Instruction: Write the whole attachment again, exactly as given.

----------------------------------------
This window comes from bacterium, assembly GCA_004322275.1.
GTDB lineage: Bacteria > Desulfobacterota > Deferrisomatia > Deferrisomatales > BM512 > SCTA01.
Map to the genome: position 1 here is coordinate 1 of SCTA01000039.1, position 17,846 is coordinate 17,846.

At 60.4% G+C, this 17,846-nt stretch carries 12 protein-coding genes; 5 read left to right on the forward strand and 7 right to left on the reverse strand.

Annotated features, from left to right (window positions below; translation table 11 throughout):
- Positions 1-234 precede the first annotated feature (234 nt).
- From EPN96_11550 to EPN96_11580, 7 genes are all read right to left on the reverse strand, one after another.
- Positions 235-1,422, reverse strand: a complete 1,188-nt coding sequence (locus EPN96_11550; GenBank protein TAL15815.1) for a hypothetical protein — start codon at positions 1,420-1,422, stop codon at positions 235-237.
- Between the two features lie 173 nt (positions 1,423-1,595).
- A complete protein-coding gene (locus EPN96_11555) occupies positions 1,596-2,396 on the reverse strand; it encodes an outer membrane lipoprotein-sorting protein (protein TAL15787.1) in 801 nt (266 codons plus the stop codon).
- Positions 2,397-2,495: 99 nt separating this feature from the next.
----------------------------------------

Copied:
This window comes from bacterium, assembly GCA_004322275.1.
GTDB lineage: Bacteria > Desulfobacterota > Deferrisomatia > Deferrisomatales > BM512 > SCTA01.
Map to the genome: position 1 here is coordinate 1 of SCTA01000039.1, position 17,846 is coordinate 17,846.

At 60.4% G+C, this 17,846-nt stretch carries 12 protein-coding genes; 5 read left to right on the forward strand and 7 right to left on the reverse strand.

Annotated features, from left to right (window positions below; translation table 11 throughout):
- Positions 1-234 precede the first annotated feature (234 nt).
- From EPN96_11550 to EPN96_11580, 7 genes are all read right to left on the reverse strand, one after another.
- Positions 235-1,422, reverse strand: a complete 1,188-nt coding sequence (locus EPN96_11550; GenBank protein TAL15815.1) for a hypothetical protein — start codon at positions 1,420-1,422, stop codon at positions 235-237.
- Between the two features lie 173 nt (positions 1,423-1,595).
- A complete protein-coding gene (locus EPN96_11555) occupies positions 1,596-2,396 on the reverse strand; it encodes an outer membrane lipoprotein-sorting protein (protein TAL15787.1) in 801 nt (266 codons plus the stop codon).
- Positions 2,397-2,495: 99 nt separating this feature from the next.